Coronal views of the prostate phantom images from the 3D-TRUS (a) and from the MR (b) and images from the axial (a), sagittal (b) and coronal (c) planes with the registered MRI and the 3D-TRUS images using the prostate phantom. From this registration the Dice score was calculated from the segmented lesion.

Discussions

In this work a prototype of a navigation system which allows for image fusion of two arbitrary image modalities by replacing an inter-modal registration by an intra-modal 3D-US/3D-US registration and the use of an OTS is presented. Pre-procedure MR images were fused with 3D free-hand TRUS images for prostate biopsies on a phantom. A quantitative system error analysis was performed by assessing all calculated and measured transforms.

The error of the 3D US calibration was in the same range as in Iommi et al.19 where a TRE of lower than 1 mm was suggested. The error found for the complete transformation was comparable to the errors published by Zettinig et al.4. The evaluation of the Dice scores between the segmented phantom lesions (5 mm radius, clinically significant tumor size17) showed promising results and accuracy for the inter-modal registration between MR and TRUS images. In order to increase the registration accuracy, further studies could aim to minimize the jitter error from the OTS and the errors coming from the calibration steps.

In Hummel et al.12, to estimate the total error expected with patient data, a 3D-US/3D-US registration was evaluated considering the different patient positions during pre-procedure image acquisition (supine) and biopsy procedure (lateral). Three 3D US images of a volunteer were acquired at each of the two positions. The images were masked manually so that the remaining volumes mainly contained the prostate. The masked regions were then registered to each other applying a 3D-US/3D-US registration. In this experiment, a registration error of \(3.7 mm \pm 1.1 mm\) was found compared to an error of \(2.1 mm \pm 0.65 mm\) from our phantom experiments. Assuming a simple error propagation for linear transformations22, the total error from the MR to the TRUS should be around 3.9mm, which is acceptable considering clinically significant lesions with a diameter of 10mm17,23.

The presented system introduces an additional US device and might be bulky in a congested diagnostic room. Workflows, which include the acquisition of an additional prostate US scan in the pre-procedure room, have been already proposed by other groups17,24 to explore the advantages of intra-modal registration. In Cool et al.24, a pre-procedure 3D-TRUS volume was acquired at the time of the MR scan and registered with the MR image using manually identified anatomical landmarks. Nonetheless, the proposed navigation system implies the possibility to develop in the future a new prototype for trackerless biopsy. During the intervention, the TRUS could be repeatedly registered to the 3D abdominal US and the PET/MR images could be fused with the TRUS. For this repeated registration task, deformable registration algorithms based on mutual information and intesity based methods25 can be applied for the intra-modal US-US registration. Existing works showed the possibility to register the pre-procedure 3D-US volume with the intra-procedure 2D-TRUS image, by applying additionally motion compensation of the prostate in procedure room17. To speed up this registration step, recent artificial intelligence methods, based on convolutional neural networks (CNN), seems to be preferable. In fact, unsupervised methods are available for efficient and accurate intra-modality registration of 3D medical volumes which determine the linear and deformable parts in a single forward pass. Given a pair of scans, the registration field is computed by directly evaluating the function using the CNN model learned parameters. Recently, Balakrishnan et al.26 presented a fast learning-based algorithm for deformable, pairwise 3D medical image registration. Their CNN used a spatial transform layer to reconstruct one image from another while imposing smoothness constraints on the registration field. The proposed method did not require supervised information such as ground truth registration fields or anatomical landmarks. De Vos et al.27 developed a similar CNN framework to perform affine image registration and for deformable image registration, based on unsupervised training of the network. Li et al.28 proposed an adversarial learning framework for deep-learning-based deformable image registration with US images. The method showed promising results to register 3D US liver images for radio-frequency ablation for liver cancer.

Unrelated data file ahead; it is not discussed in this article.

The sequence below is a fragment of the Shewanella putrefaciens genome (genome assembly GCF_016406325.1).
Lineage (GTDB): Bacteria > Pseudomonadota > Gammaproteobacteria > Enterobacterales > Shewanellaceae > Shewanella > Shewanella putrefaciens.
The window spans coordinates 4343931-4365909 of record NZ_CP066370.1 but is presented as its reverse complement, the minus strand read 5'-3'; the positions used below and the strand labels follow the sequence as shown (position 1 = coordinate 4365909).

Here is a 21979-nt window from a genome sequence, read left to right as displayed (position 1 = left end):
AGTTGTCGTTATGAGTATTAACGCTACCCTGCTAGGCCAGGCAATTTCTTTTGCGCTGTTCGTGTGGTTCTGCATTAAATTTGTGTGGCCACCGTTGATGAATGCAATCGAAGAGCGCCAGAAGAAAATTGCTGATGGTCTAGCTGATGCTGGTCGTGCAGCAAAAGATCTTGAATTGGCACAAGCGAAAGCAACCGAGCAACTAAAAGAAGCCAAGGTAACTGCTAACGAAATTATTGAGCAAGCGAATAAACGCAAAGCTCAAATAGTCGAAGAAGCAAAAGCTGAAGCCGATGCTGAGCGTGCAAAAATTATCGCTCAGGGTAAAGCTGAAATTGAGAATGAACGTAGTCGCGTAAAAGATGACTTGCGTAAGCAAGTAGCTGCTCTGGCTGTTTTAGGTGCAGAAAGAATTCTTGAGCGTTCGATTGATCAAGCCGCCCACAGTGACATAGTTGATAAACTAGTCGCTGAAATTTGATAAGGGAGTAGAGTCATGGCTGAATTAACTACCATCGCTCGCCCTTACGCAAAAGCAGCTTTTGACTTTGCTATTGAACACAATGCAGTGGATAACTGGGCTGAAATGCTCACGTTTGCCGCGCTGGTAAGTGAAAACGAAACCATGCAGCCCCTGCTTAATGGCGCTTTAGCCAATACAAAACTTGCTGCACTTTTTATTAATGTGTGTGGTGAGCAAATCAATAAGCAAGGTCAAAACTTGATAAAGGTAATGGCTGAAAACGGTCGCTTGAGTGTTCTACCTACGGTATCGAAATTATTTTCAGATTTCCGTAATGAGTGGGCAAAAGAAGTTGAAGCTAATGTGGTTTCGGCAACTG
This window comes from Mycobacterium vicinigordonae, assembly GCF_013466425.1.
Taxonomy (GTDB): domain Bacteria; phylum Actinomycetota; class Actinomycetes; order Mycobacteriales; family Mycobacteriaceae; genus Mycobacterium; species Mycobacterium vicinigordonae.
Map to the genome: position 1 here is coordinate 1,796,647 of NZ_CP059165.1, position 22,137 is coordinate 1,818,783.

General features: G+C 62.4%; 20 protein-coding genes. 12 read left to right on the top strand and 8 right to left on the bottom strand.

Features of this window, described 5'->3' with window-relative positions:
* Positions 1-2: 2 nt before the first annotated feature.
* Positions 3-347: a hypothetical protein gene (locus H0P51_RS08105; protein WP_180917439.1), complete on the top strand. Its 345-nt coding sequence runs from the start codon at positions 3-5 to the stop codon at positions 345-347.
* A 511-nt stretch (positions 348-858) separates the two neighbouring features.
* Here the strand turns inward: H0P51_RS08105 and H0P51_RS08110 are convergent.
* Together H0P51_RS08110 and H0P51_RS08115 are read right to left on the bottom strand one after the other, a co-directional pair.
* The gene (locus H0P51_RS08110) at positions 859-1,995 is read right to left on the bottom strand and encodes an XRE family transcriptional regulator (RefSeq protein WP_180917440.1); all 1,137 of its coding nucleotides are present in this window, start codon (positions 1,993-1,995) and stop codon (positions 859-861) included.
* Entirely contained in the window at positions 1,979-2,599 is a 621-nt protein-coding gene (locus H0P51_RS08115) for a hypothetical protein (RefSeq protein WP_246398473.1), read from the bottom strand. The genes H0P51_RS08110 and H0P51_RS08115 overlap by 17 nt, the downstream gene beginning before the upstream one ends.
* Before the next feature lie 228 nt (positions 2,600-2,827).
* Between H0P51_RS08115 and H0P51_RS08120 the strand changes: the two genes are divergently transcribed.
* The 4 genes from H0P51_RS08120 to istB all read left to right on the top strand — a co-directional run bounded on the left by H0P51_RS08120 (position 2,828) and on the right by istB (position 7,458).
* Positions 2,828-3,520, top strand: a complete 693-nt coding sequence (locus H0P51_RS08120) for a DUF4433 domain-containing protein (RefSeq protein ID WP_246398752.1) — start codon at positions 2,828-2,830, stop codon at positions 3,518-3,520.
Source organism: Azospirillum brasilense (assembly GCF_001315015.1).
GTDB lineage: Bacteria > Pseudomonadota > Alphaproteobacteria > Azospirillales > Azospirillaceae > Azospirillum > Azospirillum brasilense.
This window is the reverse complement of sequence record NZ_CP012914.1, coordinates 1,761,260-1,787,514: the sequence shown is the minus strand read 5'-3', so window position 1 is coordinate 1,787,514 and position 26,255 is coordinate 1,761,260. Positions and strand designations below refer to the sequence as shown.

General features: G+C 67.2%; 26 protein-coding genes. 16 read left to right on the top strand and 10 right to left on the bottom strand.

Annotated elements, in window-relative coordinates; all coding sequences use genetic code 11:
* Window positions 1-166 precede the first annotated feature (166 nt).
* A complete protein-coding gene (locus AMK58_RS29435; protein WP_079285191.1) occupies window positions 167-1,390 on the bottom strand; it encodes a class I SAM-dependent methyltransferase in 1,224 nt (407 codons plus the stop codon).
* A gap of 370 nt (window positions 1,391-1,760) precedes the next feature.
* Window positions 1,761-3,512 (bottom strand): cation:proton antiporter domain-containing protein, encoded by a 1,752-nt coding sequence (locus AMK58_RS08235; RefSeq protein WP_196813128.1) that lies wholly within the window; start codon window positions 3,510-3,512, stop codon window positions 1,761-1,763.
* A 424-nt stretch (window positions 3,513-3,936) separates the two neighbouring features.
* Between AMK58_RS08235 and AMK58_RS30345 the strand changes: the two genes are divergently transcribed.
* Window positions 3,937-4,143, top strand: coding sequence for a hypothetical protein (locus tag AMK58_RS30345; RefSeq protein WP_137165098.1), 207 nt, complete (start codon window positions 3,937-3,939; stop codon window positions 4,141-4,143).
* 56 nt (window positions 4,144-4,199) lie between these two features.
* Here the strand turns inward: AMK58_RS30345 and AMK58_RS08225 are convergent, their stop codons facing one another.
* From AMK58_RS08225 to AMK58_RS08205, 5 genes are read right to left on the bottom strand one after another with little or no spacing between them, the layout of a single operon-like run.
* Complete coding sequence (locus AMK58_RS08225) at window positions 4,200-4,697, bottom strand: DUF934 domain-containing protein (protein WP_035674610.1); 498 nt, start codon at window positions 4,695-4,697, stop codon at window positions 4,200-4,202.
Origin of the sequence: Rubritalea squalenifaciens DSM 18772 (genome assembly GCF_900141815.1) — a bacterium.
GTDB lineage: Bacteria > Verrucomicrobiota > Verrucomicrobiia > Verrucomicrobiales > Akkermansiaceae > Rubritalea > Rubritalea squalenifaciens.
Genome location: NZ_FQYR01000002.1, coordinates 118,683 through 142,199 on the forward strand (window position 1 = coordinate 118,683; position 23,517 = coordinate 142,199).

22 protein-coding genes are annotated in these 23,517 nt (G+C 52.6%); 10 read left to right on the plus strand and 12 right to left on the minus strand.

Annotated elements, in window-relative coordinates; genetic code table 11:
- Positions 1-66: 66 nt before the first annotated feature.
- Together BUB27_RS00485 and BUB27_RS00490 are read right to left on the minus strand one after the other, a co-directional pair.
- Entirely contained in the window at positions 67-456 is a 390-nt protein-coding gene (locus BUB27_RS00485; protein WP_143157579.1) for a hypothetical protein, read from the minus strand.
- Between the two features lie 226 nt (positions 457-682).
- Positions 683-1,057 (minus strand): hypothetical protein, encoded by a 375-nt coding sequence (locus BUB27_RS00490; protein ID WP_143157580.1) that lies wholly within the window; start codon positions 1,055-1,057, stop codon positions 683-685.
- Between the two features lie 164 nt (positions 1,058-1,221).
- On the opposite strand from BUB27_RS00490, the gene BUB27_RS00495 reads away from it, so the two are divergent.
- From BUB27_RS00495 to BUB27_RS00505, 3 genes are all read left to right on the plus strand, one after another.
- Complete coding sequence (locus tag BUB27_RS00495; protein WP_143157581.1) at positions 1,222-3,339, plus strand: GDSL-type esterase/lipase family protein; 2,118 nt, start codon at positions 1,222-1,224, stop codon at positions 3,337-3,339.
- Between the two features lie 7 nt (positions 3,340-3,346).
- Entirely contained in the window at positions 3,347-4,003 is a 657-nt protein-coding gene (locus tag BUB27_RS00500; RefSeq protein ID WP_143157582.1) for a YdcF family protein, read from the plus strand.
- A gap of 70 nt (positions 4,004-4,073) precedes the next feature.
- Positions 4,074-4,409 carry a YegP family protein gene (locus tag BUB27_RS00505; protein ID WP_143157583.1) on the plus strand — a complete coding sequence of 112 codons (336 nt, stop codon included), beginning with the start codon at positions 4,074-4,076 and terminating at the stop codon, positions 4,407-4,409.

Another potentiality of the proposed method is the development of a technology that enables ultrasound (US) guidance combined with fully automatic image fusion between high-resolution (CT, MR) and functional (SPECT, PET) images with common 2D-US imaging devices and off-the-shelf video cameras. The core technology of the proposed image guidance system is represented by the intra-modal 3D-US/3D-US registration procedure that allows for pre-operative image fusion (i.e. SPECT-CT, or PET-CT) as well as linking these pre-operative images with real-time image modalities (US). The 3D-US images could be reconstructed from 2D-US image sequences (know as freehand 3D US)19 where the 2D-US scan head is tracked with a video camera tracking system. Generally, such a navigation system can be designed to be used in wide range of clinical applications. In principle, such a free-hand 3D US could also be used instead of a 3D probe but experiments in19 have proved slightly better results with the 3D probe than with the freehand 3D US method.